Many BJP supporters see Rahul Gandhi, the party’s leader and the Gandhi family’s heir apparent, as ill suited for the job of running a country that is trying to revive its slowing economic growth and to provide opportunities for prosperity to its burgeoning middle class. (A note for people unfamiliar with this round of Lok Sabha elections: Indians will vote for members of Parliament in their local constituencies, and the winning party’s leadership names its ministers when it forms a new government.)

“The wave right now is very anti-Congress,” says Ben Mathias, a Bangalore-based venture capitalist and partner and executive director at New Enterprise Associates. “They’ve lost their opportunity over the past four years and could have done a lot more.”

Less important to voters here is the BJP’s Hindu nationalist platform, which opponents say reflects a hardline ideology that excludes and intimidates people of other religions in India – mainly Muslims.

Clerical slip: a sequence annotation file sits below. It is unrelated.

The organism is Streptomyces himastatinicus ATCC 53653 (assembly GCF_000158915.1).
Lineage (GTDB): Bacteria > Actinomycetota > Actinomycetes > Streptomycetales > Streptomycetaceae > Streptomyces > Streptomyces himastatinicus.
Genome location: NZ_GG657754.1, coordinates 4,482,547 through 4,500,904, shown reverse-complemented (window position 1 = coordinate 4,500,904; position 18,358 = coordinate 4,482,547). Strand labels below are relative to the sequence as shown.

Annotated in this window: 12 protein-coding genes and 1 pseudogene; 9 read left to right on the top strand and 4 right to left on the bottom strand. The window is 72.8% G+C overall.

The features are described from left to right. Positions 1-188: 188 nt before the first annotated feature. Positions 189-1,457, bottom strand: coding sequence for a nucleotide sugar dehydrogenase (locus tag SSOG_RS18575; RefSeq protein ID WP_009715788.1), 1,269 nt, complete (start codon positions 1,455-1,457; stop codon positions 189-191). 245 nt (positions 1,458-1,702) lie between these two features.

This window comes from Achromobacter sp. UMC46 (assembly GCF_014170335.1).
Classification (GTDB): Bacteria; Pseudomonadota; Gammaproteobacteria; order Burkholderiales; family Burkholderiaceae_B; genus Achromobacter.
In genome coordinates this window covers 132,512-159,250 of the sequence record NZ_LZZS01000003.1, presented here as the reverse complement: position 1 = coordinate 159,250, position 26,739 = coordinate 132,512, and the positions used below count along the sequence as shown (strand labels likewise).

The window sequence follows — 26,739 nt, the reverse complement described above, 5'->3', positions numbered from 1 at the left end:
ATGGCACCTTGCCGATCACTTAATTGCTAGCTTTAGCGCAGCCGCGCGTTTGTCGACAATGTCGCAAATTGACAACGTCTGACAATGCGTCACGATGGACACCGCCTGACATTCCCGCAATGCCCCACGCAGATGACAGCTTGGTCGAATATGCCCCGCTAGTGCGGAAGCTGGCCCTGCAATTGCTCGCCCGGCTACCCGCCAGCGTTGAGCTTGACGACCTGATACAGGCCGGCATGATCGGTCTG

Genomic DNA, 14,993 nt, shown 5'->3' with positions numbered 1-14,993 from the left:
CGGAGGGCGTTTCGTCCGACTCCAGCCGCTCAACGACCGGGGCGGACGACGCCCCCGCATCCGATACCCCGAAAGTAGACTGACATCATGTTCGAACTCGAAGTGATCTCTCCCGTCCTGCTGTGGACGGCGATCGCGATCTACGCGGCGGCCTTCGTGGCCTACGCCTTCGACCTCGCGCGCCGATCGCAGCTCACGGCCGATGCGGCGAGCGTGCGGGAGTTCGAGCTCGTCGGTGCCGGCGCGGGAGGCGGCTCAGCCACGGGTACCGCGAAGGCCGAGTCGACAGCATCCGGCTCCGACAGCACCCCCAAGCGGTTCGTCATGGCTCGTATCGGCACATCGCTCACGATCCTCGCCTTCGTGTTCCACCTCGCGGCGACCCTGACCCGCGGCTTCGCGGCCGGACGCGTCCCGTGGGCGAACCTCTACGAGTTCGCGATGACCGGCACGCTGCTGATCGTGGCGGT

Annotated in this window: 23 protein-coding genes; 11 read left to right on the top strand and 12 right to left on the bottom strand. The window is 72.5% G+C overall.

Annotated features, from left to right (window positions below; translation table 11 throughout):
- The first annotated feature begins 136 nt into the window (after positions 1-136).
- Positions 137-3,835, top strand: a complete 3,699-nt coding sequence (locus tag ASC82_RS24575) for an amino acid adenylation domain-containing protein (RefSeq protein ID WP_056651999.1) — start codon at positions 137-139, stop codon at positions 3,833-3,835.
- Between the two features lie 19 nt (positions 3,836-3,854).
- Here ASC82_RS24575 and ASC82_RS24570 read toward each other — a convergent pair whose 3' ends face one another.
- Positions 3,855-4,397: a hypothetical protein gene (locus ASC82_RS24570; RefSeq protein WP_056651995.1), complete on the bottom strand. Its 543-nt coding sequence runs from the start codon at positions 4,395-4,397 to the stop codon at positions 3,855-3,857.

“By nature most people in the IT industry are socially liberal and economically conservative,” said Mohandas Pai, chairman of Manipal Group of Education and former CFO and head of HR at information technology giant Infosys. “The BJP has built its support largely on economic strength, not based on its ideological grounds.”

Modi is a skilled public speaker, and never fails to mention Gujarat’s success at attracting business and jobs to the state. His cultivated public image as a strong, bold politician who talks straight and cuts through bureaucracy appeals to the business community. “If the BJP were fielding another candidate I don’t think there would be this level of support,” Pai said.

Surendra Salke, a 24-year-old software engineer for Cisco Systems, spoke with excitement about the economic reforms he said Modi could offer, such as promoting industry and easing government approval processes on international investment.